Purpose: To describe how fatigue is experienced by stroke survivors, how they understand and deal with fatigue and how fatigue impacts their daily life.
Method: A qualitative interview study was carried out as part of a larger longitudinal study investigating the prevalence, characteristics and contributing factors to post-stroke fatigue. Thirty-two participants (15 men and 17 women) were strategically sampled to explore the experiences of fatigue. Participants were interviewed at 6 months, 1 year and 2 years post-stroke. Data were analysed applying a Grounded theory approach.
Results: Patients clearly described and differentiated their experience between: (1) tiredness as an ordinary life event and (2) fatigue as a post-stroke life condition. Three fatigue-transforming strategies were identified, being on a mission, settling for less and stalling. Stalling seemed to put the stroke survivors in a particularly vulnerable situation. Over time, some participants moved between these two tiredness/fatigue manifestations and their range of strategies.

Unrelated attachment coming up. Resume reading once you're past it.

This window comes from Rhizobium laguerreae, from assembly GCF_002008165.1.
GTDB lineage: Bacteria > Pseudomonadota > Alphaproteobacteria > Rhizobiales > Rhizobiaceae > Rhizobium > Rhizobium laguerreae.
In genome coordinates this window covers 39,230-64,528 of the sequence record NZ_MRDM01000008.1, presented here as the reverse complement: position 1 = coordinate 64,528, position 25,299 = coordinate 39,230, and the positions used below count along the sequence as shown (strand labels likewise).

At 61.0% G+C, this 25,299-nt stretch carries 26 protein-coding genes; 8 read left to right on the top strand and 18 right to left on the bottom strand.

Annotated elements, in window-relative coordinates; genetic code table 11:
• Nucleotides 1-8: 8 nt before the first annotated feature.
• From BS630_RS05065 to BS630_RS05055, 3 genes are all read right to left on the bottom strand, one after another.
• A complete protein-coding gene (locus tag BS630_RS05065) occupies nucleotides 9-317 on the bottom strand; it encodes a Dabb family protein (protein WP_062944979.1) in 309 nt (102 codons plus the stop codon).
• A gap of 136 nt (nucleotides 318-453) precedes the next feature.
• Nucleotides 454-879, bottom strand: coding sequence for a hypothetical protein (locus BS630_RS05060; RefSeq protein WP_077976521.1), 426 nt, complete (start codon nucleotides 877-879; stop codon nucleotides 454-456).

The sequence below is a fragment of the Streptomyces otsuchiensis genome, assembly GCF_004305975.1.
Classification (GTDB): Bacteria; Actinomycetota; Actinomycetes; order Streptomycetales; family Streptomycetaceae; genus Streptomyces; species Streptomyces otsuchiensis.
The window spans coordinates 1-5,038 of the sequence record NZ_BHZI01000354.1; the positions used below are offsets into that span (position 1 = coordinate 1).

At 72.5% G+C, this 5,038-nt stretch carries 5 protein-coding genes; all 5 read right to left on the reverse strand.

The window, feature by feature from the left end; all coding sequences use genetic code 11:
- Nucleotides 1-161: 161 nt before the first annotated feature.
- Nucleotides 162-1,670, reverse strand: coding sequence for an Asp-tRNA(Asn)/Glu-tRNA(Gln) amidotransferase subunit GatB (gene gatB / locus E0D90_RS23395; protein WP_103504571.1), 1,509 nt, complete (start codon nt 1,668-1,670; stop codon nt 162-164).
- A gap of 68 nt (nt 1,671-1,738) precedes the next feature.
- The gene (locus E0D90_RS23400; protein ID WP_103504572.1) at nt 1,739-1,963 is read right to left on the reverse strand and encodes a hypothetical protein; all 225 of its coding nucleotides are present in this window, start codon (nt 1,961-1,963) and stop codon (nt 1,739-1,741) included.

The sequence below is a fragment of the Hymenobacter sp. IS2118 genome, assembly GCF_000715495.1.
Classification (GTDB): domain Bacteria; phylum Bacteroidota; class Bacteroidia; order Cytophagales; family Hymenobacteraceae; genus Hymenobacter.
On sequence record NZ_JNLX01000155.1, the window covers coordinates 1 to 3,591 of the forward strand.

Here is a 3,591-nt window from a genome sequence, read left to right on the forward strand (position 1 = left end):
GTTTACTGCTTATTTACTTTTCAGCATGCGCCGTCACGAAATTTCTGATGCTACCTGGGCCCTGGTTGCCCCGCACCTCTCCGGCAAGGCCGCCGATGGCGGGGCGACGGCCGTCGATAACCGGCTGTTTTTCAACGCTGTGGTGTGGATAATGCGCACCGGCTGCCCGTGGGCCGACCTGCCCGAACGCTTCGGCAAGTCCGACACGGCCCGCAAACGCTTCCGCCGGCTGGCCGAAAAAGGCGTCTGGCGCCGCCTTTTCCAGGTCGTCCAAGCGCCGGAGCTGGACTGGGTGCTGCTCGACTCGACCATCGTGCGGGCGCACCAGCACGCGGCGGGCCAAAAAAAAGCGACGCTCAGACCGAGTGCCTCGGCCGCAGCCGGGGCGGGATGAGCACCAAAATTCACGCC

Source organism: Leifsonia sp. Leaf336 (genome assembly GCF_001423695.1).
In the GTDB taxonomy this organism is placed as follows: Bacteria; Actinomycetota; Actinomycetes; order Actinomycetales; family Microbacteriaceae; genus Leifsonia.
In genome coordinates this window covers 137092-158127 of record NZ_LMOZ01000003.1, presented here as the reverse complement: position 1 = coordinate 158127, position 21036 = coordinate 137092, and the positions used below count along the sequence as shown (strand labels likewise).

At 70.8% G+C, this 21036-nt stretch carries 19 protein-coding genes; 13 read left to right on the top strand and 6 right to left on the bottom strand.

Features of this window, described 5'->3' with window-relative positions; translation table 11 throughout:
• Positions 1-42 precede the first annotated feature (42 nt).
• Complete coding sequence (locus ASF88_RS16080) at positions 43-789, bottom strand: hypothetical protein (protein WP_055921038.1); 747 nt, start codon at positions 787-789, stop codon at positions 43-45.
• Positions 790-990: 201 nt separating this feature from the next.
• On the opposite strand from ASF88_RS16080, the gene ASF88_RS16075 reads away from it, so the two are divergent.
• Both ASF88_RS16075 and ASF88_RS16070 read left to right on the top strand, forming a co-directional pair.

Conclusions: Post-stroke fatigue is a new life experience different from ordinary tiredness and seems to be a significant problem in the stroke survivors' struggle to regain a new normalcy. Intervention studies are needed to reduce the impact of post-stroke fatigue on coping and recovery.